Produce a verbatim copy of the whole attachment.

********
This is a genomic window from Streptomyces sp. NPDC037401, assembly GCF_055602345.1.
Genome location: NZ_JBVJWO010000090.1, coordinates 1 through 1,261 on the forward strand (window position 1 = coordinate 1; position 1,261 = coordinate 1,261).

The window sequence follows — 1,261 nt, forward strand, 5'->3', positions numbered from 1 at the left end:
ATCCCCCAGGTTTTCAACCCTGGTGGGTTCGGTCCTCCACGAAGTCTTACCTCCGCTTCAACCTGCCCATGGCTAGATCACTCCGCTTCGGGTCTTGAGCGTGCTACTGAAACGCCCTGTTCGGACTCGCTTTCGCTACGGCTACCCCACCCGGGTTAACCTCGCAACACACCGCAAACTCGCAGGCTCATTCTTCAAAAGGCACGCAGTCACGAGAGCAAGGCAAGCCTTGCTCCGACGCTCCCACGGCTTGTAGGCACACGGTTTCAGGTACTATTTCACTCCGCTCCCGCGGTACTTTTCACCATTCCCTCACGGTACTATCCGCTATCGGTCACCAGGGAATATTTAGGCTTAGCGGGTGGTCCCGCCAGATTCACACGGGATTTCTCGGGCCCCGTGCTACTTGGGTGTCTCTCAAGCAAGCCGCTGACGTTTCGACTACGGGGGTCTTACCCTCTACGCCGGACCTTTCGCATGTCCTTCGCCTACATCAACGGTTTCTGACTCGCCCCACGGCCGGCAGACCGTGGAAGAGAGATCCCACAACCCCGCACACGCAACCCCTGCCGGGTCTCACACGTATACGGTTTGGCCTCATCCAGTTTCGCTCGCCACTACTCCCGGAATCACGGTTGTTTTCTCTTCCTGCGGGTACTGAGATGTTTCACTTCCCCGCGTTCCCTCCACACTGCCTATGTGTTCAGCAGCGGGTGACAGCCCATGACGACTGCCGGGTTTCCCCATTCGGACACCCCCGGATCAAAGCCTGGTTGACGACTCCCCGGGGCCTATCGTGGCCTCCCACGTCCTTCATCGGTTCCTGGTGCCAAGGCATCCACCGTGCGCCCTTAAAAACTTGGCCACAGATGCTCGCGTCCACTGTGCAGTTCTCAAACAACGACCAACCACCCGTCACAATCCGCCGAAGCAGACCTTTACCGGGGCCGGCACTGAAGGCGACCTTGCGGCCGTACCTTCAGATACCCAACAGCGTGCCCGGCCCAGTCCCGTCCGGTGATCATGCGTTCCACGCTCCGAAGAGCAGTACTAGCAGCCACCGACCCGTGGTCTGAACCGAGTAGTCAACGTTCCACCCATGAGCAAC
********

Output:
This is a genomic window from Streptomyces sp. NPDC037401, assembly GCF_055602345.1.
Genome location: NZ_JBVJWO010000090.1, coordinates 1 through 1,261 on the forward strand (window position 1 = coordinate 1; position 1,261 = coordinate 1,261).

The window sequence follows — 1,261 nt, forward strand, 5'->3', positions numbered from 1 at the left end:
ATCCCCCAGGTTTTCAACCCTGGTGGGTTCGGTCCTCCACGAAGTCTTACCTCCGCTTCAACCTGCCCATGGCTAGATCACTCCGCTTCGGGTCTTGAGCGTGCTACTGAAACGCCCTGTTCGGACTCGCTTTCGCTACGGCTACCCCACCCGGGTTAACCTCGCAACACACCGCAAACTCGCAGGCTCATTCTTCAAAAGGCACGCAGTCACGAGAGCAAGGCAAGCCTTGCTCCGACGCTCCCACGGCTTGTAGGCACACGGTTTCAGGTACTATTTCACTCCGCTCCCGCGGTACTTTTCACCATTCCCTCACGGTACTATCCGCTATCGGTCACCAGGGAATATTTAGGCTTAGCGGGTGGTCCCGCCAGATTCACACGGGATTTCTCGGGCCCCGTGCTACTTGGGTGTCTCTCAAGCAAGCCGCTGACGTTTCGACTACGGGGGTCTTACCCTCTACGCCGGACCTTTCGCATGTCCTTCGCCTACATCAACGGTTTCTGACTCGCCCCACGGCCGGCAGACCGTGGAAGAGAGATCCCACAACCCCGCACACGCAACCCCTGCCGGGTCTCACACGTATACGGTTTGGCCTCATCCAGTTTCGCTCGCCACTACTCCCGGAATCACGGTTGTTTTCTCTTCCTGCGGGTACTGAGATGTTTCACTTCCCCGCGTTCCCTCCACACTGCCTATGTGTTCAGCAGCGGGTGACAGCCCATGACGACTGCCGGGTTTCCCCATTCGGACACCCCCGGATCAAAGCCTGGTTGACGACTCCCCGGGGCCTATCGTGGCCTCCCACGTCCTTCATCGGTTCCTGGTGCCAAGGCATCCACCGTGCGCCCTTAAAAACTTGGCCACAGATGCTCGCGTCCACTGTGCAGTTCTCAAACAACGACCAACCACCCGTCACAATCCGCCGAAGCAGACCTTTACCGGGGCCGGCACTGAAGGCGACCTTGCGGCCGTACCTTCAGATACCCAACAGCGTGCCCGGCCCAGTCCCGTCCGGTGATCATGCGTTCCACGCTCCGAAGAGCAGTACTAGCAGCCACCGACCCGTGGTCTGAACCGAGTAGTCAACGTTCCACCCATGAGCAAC